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soreness

I’m not going to lie… the first ride on our bikes was a tough one, as in, not a spec of flat ground. I’m expecting some cycling-induced muscle soreness later today, but that doesn’t dissuade me. In fact, I knew it would happen. While we may have done some hiking here and there, and of course we all know that Rebecca is a workout animal, we haven’t done any cycling since our trip up the mountain in the Galapagos, and that was an isolated incident over a year ago. So yes, it’s going to take some time to get our cycling legs, and in my case, my cycling lungs!

On the bright side, we found some awesome dirt trails not far from our daughter’s house, and our new bikes performed flawlessly. The ride was going great until some aggressive, untethered dogs forced us to do a 180 and head back the way we came! We plan on tackling some different trails later on today, hopefully sans canines. Slow and steady.

How do you eat an elephant? One bite at a time!*

*Figure of speech. No one should be eating elephants!

soreness

Big smiles from both of us.

14 Comments

  1. Great photos. Love the scenery in California but yeah, that looks seriously hilly. And we both know that like waves, the camera makes hills look flatter than they really are. LOL I’m a Clydesdale so hills are even worse. And it takes a few weeks to get used to that saddle.

  2. Like Sal, when I’d take the bike out for a ride for the first time in the spring, it wasn’t my legs or lungs that were the issue. Rather, it was my arse…

  3. Looks like your test area is a beautiful one. I did notice that one of you had proper safety head gear on – gee, guess which one??! All kidding aside, hope your muscles adapt to the new movements soon and that you get started on your new biking adventure as planned. Looks like you are off to a great start with training.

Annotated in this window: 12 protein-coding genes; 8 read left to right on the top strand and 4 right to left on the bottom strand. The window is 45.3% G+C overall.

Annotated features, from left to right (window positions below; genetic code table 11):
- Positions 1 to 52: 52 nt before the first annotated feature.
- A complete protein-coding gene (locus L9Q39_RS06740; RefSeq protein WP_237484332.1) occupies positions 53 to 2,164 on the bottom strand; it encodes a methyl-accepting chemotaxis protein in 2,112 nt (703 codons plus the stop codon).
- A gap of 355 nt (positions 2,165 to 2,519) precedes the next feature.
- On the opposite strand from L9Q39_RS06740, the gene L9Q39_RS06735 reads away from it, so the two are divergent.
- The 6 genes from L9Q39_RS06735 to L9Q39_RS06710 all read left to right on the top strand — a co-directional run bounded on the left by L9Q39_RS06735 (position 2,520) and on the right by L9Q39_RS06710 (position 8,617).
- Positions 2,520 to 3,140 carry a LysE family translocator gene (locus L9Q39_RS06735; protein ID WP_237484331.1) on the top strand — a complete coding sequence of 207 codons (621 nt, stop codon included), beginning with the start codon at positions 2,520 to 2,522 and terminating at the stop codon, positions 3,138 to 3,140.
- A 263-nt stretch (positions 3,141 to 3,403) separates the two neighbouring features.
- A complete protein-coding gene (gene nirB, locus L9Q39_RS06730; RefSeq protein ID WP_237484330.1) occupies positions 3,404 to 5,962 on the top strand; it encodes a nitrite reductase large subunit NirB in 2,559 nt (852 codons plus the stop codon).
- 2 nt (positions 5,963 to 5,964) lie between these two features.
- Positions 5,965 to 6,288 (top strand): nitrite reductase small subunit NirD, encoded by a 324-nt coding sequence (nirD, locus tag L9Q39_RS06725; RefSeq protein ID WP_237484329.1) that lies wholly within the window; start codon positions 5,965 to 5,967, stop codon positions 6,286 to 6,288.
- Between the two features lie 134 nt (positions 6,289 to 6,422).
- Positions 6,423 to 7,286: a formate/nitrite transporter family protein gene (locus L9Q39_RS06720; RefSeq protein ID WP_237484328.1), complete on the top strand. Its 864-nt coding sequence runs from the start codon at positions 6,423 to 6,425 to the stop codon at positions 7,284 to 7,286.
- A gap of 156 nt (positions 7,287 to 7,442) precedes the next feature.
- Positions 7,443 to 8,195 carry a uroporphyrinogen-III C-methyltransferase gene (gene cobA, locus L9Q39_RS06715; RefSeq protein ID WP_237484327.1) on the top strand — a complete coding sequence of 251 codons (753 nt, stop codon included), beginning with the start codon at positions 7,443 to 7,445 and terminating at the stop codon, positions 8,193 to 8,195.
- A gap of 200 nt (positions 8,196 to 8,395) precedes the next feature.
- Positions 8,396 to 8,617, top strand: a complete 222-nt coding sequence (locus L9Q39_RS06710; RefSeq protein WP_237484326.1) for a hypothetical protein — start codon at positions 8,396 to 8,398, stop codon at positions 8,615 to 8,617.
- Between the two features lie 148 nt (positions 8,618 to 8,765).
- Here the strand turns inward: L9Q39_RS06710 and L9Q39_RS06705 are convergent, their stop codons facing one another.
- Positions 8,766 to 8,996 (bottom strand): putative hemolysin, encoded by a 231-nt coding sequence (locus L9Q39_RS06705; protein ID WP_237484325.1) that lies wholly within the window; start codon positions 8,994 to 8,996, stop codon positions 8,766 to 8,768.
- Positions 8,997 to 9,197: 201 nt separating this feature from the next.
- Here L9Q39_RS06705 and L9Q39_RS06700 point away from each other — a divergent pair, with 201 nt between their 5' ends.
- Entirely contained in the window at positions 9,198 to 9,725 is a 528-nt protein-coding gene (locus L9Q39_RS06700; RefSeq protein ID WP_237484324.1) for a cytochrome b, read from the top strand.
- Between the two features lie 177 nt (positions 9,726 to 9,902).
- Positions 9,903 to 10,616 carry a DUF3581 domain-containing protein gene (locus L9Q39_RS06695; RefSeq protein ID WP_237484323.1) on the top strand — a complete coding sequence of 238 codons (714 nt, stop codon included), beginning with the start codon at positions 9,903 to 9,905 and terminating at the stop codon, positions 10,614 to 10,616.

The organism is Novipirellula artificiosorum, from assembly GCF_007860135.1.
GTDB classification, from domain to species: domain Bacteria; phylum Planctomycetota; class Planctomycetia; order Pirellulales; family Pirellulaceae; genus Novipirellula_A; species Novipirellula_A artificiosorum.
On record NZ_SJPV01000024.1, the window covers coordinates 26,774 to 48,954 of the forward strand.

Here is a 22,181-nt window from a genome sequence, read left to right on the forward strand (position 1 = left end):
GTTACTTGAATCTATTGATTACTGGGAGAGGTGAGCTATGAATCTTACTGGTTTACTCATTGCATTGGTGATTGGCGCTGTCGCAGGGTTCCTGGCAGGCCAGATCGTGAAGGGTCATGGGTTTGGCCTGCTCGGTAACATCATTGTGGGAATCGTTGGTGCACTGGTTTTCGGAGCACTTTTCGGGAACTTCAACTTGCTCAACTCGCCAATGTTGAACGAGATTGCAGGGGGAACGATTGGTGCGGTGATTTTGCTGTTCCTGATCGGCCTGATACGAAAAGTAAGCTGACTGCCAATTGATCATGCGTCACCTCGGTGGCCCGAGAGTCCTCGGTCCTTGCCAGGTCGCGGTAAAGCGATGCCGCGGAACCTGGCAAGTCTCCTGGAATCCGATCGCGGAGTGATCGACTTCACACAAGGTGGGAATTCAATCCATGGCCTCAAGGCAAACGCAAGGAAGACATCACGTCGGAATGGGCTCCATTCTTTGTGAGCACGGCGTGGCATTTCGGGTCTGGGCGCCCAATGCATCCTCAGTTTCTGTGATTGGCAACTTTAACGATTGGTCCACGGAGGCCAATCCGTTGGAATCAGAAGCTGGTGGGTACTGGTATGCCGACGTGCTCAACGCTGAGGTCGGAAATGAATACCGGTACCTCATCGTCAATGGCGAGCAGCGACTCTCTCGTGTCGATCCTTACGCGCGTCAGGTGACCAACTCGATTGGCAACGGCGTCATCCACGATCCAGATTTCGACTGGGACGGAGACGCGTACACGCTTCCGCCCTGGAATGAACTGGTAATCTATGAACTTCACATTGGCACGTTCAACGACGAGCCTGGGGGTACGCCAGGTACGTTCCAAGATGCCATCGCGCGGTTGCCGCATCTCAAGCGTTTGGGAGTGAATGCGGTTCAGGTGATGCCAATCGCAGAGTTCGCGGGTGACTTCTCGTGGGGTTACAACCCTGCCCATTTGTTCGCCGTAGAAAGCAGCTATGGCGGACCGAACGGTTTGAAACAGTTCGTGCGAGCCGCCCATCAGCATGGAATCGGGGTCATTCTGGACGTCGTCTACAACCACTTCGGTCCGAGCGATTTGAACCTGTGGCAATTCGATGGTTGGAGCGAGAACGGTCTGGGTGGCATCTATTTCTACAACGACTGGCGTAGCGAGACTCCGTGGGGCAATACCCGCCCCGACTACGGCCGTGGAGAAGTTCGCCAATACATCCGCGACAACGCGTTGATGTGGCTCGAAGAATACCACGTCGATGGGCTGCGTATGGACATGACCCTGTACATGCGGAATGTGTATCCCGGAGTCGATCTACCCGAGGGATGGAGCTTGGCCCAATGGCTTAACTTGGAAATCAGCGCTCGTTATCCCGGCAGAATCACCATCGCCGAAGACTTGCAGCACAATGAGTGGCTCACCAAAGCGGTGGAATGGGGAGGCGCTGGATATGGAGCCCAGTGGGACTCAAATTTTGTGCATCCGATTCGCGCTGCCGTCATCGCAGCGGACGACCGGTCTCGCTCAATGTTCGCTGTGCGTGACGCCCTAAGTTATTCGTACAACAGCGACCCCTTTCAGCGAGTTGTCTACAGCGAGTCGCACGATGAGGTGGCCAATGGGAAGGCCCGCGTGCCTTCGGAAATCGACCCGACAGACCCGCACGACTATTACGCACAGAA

• Rebecca noted that if there was only one of us wearing a helmet, it would normally be me, as I am the safety-minded one. The truth is though that she had a helmet from her triathlons, and when the pics were taken, I had yet to buy one. That has since been resolved. 🙂

  4. Having cycled thousands of miles in Colorado I have come to the revelation that cycling is 80%+ uphill. I know it doesn’t seem mathematically possible, but it is. Here is how the typical ride goes: UP UP UP UP UP UP UP UP UP UP (whoosh) down UP UP UP UP UP UP UP UP UP (whoosh) down. After a while you begin to dislike the downs, because you lose all of the up you worked so hard for 🙂 Keep the rubber side down!

  5. I am intrigued. There aren’t any mud guards on those knobbly wheels/tyres. Surely you are going to get filthy on dusty tracks and soaked going on wet roads and tracks. But they look lovely bikes. Good luck with the saddle sores!

    Cheers

    Mike.

  6. Cool– You two are on your way to being C.LO.D. Really living on Dirt!!
    Frost must always be on your mind though..

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